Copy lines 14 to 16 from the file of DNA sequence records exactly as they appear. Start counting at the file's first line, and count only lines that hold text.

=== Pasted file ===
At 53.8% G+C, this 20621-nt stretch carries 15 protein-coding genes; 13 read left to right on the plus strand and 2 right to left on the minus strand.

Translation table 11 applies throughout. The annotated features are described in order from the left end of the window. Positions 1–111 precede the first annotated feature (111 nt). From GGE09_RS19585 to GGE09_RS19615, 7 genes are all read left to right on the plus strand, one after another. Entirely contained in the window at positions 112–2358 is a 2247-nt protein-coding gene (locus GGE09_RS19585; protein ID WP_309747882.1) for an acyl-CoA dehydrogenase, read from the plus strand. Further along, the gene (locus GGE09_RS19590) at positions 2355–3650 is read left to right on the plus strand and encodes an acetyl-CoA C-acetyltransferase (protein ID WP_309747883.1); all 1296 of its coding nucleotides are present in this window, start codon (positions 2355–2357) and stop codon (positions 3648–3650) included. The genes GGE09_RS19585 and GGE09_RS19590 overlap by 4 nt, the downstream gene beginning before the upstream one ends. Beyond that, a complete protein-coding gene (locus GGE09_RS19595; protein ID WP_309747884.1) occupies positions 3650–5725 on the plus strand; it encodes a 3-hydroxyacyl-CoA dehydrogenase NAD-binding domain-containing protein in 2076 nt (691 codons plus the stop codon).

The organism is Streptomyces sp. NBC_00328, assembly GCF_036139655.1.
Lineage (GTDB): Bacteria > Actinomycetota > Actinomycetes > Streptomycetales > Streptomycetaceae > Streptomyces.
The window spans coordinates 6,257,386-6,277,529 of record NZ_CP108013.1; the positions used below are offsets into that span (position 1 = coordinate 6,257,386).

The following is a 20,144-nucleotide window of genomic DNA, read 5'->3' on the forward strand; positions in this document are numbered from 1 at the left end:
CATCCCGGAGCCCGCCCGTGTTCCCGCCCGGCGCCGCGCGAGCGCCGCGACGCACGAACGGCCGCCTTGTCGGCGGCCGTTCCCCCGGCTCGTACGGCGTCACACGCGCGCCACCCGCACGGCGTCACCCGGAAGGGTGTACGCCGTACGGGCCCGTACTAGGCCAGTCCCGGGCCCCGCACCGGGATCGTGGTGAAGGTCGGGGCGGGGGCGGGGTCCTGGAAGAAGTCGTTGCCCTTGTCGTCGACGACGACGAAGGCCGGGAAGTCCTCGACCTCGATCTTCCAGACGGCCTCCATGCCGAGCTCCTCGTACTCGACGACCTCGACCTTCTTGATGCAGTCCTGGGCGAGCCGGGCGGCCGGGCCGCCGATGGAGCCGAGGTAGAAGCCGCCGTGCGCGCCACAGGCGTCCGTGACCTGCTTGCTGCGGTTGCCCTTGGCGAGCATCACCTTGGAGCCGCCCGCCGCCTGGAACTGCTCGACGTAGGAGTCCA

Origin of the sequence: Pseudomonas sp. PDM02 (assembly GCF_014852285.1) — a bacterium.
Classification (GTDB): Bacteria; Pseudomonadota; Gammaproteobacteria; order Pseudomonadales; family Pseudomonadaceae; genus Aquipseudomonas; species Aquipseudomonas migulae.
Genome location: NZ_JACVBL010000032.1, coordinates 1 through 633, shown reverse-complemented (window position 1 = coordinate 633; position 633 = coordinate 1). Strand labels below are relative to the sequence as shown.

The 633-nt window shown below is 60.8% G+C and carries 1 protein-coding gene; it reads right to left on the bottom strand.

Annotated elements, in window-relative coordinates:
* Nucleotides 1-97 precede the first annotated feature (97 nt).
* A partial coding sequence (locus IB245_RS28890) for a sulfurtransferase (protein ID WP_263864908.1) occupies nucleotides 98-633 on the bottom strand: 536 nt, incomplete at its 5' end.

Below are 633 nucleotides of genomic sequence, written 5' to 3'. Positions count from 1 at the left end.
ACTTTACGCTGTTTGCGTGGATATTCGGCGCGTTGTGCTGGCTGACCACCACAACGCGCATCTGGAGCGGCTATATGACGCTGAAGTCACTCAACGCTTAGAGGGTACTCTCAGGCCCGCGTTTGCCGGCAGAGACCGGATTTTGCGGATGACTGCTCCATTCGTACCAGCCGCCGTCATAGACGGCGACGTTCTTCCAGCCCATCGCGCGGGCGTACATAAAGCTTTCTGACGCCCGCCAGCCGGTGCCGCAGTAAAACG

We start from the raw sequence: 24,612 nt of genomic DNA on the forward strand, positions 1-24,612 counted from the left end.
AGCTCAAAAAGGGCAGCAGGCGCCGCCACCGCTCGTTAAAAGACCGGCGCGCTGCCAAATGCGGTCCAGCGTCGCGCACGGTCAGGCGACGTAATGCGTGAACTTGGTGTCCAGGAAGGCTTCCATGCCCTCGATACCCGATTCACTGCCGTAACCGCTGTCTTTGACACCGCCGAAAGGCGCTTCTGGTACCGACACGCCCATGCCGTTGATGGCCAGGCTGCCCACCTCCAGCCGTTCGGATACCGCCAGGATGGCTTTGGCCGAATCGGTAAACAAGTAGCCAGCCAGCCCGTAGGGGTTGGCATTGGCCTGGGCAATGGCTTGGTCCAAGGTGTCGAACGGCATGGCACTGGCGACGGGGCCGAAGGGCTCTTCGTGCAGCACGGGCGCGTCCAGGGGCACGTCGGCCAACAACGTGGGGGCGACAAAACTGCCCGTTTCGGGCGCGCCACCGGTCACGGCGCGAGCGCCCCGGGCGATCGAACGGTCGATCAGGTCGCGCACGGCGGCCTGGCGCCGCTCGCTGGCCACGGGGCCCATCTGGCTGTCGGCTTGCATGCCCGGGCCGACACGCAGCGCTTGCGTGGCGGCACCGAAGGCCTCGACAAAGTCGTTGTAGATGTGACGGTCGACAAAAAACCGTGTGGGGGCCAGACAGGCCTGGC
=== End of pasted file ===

* A partial coding sequence (locus IB245_RS28890) for a sulfurtransferase (protein ID WP_263864908.1) occupies nucleotides 98-633 on the bottom strand: 536 nt, incomplete at its 5' end.

Below are 633 nucleotides of genomic sequence, written 5' to 3'. Positions count from 1 at the left end.
ACTTTACGCTGTTTGCGTGGATATTCGGCGCGTTGTGCTGGCTGACCACCACAACGCGCATCTGGAGCGGCTATATGACGCTGAAGTCACTCAACGCTTAGAGGGTACTCTCAGGCCCGCGTTTGCCGGCAGAGACCGGATTTTGCGGATGACTGCTCCATTCGTACCAGCCGCCGTCATAGACGGCGACGTTCTTCCAGCCCATCGCGCGGGCGTACATAAAGCTTTCTGACGCCCGCCAGCCGGTGCCGCAGTAAAACG